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The birth of a tradition

As usual, the Weekend Market at Chatuchak was hot, steamy, wet, smelly, and very crowded. But if you go accepting that fact, it is full of delights. This time though, we were visitors to Bangkok, and couldn’t buy anything that would be too bulky for our suitcases, or too breakable to take on the journey. And there were different items for sale – many more homewares and art than when I first visited.

That was back in March 1980, when the market was based at Sanam Luang (a large field over the road from the Grand Palace). It was my first full day in Bangkok, and it was overwhelming. Over that year, I visited the Weekend Market many times, usually wearing our school uniforms because then we could truly haggle (we’re only students, we have no money!). Then ten years later, when I returned to work at the New Zealand Embassy, we were regular visitors and took all our guests there too. I still have the table lamp and other items we bought there.

Fast forward another 18 years, and we were back at the market with friends who were working at the Embassy. We came across a large area selling crockery. Particularly interesting were some tiny, brightly-coloured cups (espresso-sized, I guess) and saucers. My friend fell in love with them, and she and I spent a long time choosing flawless cups and saucers (there were a lot of seconds in the large baskets) and mixing and matching the colours, without any duplication. The men wandered off. This was not their scene. They didn’t realise that these cups might influence their social life for decades.

“But really,” C said as she was sorting through the basket, and looking for a lime green saucer that would work with the splash of green on one cup, “what will I use the cups for? They’re so small.”

I had a brainwave. “You could use them for chocolate mousse, or soups for a fancy meal. You know, when you only need a couple of mouthfuls of soup because there are six more courses to come.” She loved the idea, and bought the cups and saucers. When she returned to New Zealand, and some years later bought a house that was made for entertaining, we remembered the idea of a fancy dinner. And so, our semi-annual/annual degustation dinners were born.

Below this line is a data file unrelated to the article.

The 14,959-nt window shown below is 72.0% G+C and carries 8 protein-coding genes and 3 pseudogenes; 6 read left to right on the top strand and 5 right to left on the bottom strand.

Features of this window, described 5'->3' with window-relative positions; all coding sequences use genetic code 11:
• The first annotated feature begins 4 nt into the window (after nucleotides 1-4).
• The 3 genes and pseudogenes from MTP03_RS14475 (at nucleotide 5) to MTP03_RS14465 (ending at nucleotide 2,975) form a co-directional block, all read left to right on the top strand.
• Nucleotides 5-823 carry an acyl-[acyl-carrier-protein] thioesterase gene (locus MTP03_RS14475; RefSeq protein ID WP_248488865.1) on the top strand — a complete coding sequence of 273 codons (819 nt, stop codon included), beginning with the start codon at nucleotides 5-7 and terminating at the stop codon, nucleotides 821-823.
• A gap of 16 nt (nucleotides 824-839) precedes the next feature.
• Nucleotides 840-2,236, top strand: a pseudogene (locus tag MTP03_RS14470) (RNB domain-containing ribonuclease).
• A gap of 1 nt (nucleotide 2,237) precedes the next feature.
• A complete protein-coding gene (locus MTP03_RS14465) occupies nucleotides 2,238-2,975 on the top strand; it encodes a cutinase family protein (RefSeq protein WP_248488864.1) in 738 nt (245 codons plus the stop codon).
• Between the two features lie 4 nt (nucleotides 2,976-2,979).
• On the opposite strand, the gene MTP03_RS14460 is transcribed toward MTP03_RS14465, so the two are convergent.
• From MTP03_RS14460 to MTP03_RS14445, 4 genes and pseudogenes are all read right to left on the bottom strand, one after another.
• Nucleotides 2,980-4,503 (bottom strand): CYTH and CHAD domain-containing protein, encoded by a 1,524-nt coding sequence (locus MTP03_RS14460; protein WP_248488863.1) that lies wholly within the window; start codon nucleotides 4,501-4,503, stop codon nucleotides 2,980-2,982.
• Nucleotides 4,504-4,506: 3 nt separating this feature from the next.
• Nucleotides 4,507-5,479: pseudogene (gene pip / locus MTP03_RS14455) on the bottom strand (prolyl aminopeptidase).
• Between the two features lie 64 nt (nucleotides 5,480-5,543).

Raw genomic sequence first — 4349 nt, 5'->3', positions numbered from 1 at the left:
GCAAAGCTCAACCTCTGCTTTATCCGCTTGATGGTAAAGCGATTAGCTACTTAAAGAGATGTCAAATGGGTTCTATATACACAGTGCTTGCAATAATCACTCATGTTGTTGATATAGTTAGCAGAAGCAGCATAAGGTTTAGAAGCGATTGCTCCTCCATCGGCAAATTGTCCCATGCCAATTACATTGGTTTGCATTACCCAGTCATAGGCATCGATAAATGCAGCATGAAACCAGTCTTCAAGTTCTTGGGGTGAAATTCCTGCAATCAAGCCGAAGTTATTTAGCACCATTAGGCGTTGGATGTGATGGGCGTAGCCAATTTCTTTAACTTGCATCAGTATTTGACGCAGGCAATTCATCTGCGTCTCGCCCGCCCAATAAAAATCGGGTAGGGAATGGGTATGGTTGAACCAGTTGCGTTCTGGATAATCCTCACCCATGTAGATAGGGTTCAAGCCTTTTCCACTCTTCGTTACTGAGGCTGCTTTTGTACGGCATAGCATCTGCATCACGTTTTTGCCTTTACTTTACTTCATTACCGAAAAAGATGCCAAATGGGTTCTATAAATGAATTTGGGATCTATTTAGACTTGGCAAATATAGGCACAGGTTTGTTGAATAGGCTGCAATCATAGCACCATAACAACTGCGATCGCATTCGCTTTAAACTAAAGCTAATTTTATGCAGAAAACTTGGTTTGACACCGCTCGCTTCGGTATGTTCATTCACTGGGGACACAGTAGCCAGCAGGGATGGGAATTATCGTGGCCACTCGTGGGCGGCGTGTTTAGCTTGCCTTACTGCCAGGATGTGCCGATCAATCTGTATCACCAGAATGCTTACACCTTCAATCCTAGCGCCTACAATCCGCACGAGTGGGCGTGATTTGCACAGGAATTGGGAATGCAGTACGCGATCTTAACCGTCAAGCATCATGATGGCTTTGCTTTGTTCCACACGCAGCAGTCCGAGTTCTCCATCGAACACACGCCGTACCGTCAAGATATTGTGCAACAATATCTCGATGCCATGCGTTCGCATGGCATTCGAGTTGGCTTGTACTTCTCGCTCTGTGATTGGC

A mountain walk

In November last year I visited Tongariro National Park around the three volcanoes in the very middle of the North Island. We enjoyed it so much, that this week we went back. The weather was perfect for us, so we went on rather longer walks than we did last time (when we were dodging showers). We were above 1100 metres altitude, staying in the North Island’s main ski village, and in a volcanic area, so the only trees were the pockets of mountain beech we walked through along the banks of a couple of the streams. The shade was welcome, and the sounds of the birds singings and the trickle of streams was calming, and it all made the walking easier. There’s something about walking in New Zealand bush that is meditative. As long as we keep our attention on where our feet are going!

Another in the Thursday Tree Love series – find all the other bloggers doing it here.

Night owl

We’ve lived in this house for a long time, and for most of the years here, we have heard a morepork or ruru calling at night. I can’t ever remember a period of time when we didn’t hear it, and it is lovely to hear it start up shortly after it is dark, or when I am walking around a quiet house turning everything off before I go to bed, or lying in bed. The sound is comforting – our old friend is there, and all is well.

Listen to the ruru

The ruru (or morepork) is a small native owl, with a plaintive call, leading to its onomatopoeic names in both Maori and English. The call is piercing, and I can never quite tell if it is coming from our pines in front of the house, one of the many trees below our house, the ngaio trees behind the house, or the macrocarpa behind us! They like to roost in high trees, and these are amongst the highest around. Doing a bit of research on the ruru today, I learned that they defend a territory of around 5 hectares, which is quite a big area for a little owl. Perhaps that is why, in all these years of hearing them call, we have never seen one. It makes me feel lucky to have had generations of the same family (they live for about 10-11 years, apparently) in residence for for so many years.

So last Christmas, after my husband had been complaining that we always heard the ruru but never saw it, I bought him a metal ruru from Metalbird. Finally, he could see one! Eleven months later, he finally put it up. We can see it from our kitchen window, or from the deck where we like to sit with a drink or a book (or both) on summer evenings. It looks especially good in the low sun, and makes me smile. It started off a steely grey, but within a week it has oxidised, and is a lovely golden brown now. It looks good with the plants behind it, and great against the sky from the table on our deck. One of my more successful Christmas purchases!

Footnote: A month or two ago, my husband went out the back of the house to put the rubbish out. On the macrocarpa tree, there was a small owl sitting there looking at him. He ran in and called me. But by the time I got out there to see it, it had flown off. So now I have to be content with our metal version. I still want to see the real thing though.

Learn more about the morepork/ruru here.